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Cybersecurity Risk Is Real: SSI’s 2017 Physical-Logical Security Assessment

It’s no secret that the physical security industry has been slow to take the cybersecurity threat seriously. SSI‘s Physical-Logical Security Assessment reveals what holes need to be plugged.

Hard as it may be for some to believe in 2017, the electronic security profession is only about three years removed from all but those considered alarmists and fringe-dwellers dismissing cybersecurity as having little relevance to industry practitioners.

Today, most dealers, integrators and manufacturers have come to terms with the sobering reality that – unless you want to confine your business to the ever-shrinking realm of standalone analog systems – cyber threats are a legitimate and constant threat to networked physical security products and solutions.

While awareness and in some cases remediation tactics have elevated, the vulnerability vectors continue to soar.

It’s the perfect storm: an insatiable lust by consumers and organizations for convenience and connectivity in which lives and businesses run through mobile devices; an explosion of Internet of Things (IoT)-enabled products flooding the marketplace; and cyber-crime and hacking reaching epidemic proportions.

Just as with security systems’ false alarms being overwhelmingly due to human carelessness so too are the majority of network breaches, poor or compromised passwords being a prime example.

Results of SSI ‘s new Physical-Logical Security Assessment (PLSA) are promising in that regard, as 61% of responding integrators and dealers have implemented best cybersecurity practices within their organizations, which is more than double the percentage from 2014.

Those respondents also indicate they are more educated about IT/cybersecurity and eager to learn more. However, the third annual PLSA – conducted by EH Media Research in cooperation with leading industry groups and involving nearly 300 execs and managers from a range of company sizes throughout the United States and Canada – also brings to light several areas in need of serious attention and improvement.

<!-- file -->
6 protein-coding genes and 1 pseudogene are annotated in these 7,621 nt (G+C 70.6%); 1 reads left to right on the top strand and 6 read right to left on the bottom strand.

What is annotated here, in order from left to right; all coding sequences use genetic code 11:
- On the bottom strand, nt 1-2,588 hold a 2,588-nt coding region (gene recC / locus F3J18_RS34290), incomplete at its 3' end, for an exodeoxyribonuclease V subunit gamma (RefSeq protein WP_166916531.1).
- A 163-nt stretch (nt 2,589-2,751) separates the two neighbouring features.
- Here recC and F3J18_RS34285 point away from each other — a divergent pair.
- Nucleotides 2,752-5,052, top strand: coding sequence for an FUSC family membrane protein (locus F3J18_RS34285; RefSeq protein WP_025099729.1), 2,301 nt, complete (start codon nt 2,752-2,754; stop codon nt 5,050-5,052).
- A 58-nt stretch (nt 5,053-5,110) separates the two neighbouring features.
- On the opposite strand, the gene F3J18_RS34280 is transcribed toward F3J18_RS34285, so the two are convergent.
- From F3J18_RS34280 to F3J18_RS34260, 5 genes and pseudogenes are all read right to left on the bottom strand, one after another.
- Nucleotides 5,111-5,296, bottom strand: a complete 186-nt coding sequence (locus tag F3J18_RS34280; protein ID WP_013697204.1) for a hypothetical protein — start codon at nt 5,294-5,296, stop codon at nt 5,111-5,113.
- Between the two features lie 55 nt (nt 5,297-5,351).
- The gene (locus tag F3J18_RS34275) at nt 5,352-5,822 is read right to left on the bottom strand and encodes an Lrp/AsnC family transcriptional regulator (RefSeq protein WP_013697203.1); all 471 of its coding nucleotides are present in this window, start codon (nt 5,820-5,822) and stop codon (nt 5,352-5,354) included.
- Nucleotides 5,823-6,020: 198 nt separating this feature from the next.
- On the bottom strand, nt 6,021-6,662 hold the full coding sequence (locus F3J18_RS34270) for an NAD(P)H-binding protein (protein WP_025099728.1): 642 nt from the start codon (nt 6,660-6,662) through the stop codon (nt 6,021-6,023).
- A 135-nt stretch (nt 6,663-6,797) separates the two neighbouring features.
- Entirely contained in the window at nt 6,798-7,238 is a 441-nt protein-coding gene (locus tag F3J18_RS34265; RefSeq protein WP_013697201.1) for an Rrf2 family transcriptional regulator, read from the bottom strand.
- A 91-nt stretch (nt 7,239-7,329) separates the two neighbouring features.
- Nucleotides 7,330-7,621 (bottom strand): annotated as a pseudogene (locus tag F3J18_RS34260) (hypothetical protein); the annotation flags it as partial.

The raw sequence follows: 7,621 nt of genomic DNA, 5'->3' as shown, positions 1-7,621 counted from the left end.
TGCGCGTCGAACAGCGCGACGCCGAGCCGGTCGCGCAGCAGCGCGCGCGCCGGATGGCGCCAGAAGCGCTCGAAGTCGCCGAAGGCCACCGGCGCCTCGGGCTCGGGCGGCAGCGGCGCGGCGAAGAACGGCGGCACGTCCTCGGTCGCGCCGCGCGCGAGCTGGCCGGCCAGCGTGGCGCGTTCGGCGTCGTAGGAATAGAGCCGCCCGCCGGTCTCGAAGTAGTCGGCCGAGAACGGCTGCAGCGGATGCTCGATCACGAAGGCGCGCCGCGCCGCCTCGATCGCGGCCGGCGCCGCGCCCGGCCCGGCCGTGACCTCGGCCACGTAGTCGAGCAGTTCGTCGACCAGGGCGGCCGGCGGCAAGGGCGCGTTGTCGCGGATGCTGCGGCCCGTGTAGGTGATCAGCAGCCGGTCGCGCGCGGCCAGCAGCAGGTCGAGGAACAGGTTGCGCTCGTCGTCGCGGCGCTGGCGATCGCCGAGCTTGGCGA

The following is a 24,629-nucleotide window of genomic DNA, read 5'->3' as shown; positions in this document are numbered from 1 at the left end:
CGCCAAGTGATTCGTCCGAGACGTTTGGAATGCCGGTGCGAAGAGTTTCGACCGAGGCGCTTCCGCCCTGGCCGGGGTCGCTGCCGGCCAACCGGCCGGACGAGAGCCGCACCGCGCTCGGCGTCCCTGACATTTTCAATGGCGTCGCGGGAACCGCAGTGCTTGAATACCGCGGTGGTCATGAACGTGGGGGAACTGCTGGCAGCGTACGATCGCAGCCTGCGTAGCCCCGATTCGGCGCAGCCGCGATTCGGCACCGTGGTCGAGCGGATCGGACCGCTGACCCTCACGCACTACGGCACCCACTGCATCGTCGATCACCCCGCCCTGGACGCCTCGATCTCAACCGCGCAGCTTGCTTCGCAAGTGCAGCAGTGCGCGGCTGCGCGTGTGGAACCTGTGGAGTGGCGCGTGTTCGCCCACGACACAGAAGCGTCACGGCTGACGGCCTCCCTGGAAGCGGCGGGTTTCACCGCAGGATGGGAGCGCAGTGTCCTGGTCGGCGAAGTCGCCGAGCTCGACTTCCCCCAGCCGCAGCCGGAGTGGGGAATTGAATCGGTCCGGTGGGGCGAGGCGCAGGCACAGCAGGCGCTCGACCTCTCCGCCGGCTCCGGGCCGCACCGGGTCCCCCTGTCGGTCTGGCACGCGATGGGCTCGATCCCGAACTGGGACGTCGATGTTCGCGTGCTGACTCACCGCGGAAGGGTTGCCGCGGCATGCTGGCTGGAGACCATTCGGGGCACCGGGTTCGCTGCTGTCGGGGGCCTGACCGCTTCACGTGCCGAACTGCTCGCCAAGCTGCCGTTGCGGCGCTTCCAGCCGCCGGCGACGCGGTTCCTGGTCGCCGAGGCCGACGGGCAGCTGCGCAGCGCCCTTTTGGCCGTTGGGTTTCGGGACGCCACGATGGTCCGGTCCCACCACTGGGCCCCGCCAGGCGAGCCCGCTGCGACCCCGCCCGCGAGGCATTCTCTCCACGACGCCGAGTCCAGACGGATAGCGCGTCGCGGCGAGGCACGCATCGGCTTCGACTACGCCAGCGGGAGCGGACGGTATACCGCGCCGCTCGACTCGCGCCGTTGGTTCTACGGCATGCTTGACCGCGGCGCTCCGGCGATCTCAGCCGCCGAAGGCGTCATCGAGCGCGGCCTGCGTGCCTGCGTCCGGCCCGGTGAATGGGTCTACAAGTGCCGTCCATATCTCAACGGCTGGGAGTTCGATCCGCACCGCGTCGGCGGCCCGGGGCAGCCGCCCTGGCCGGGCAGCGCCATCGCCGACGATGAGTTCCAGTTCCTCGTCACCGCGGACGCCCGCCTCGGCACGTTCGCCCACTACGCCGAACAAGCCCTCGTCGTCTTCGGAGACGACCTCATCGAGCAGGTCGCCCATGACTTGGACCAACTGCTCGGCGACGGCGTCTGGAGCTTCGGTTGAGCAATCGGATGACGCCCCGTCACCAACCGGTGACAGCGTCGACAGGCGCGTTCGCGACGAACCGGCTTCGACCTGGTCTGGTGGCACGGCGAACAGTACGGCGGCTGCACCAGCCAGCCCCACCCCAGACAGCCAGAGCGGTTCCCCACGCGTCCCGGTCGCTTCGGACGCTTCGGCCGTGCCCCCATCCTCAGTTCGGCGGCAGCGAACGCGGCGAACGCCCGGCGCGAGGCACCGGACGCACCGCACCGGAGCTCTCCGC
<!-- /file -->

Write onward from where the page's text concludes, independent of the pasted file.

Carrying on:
Dealers/integrators are significantly more concerned about the potential impact of cybersecurity on customers and the overall threat to electronic security, and express higher certainty that the worst is yet to materialize.

There is also greater skepticism about the Cloud and especially home networks. Meanwhile, they are more worried than ever about product vulnerability and lack faith in manufacturers’ diligence.

Back to the optimistic side of the coin, more firms are seeing cyber as an opportunity and are also mulling expanding into offering related services. Overall, the electronic security community is on higher alert where it comes to cybersecurity than it was a year ago.

It’s as if in 2015, the industry realized, “Holy crap, what are we going to do?!” In 2016, it was, “OK, we’re getting a handle on this.” And now it is, “Wow, this is harder than we thought.” Hard, yes. Insurmountable? Heck no.

View the SSI 2017 Physical-Logical Security Assessment

About the Author

Contact:

Scott Goldfine is Editor-in-Chief and Associate Publisher of Security Sales & Integration. Well-versed in the technical and business aspects of electronic security (video surveillance, access control, systems integration, intrusion detection, fire/life safety), Goldfine is nationally recognized as an industry expert and speaker. Goldfine is involved in several security events and organizations, including the Electronic Security Association (ESA), Security Industry Association (SIA), Security Industry Alarm Coalition (SIAC), False Alarm Reduction Association (FARA), ASIS Int'l and more. Goldfine also serves on several boards, including the SIA Marketing Committee, CSAA Marketing and Communications Committee, PSA Cybersecurity Advisory Council and Robolliance. He is a certified alarm technician, former cable-TV tech, audio company entrepreneur, and lifelong electronics and computers enthusiast. Goldfine joined Security Sales & Integration in 1998.

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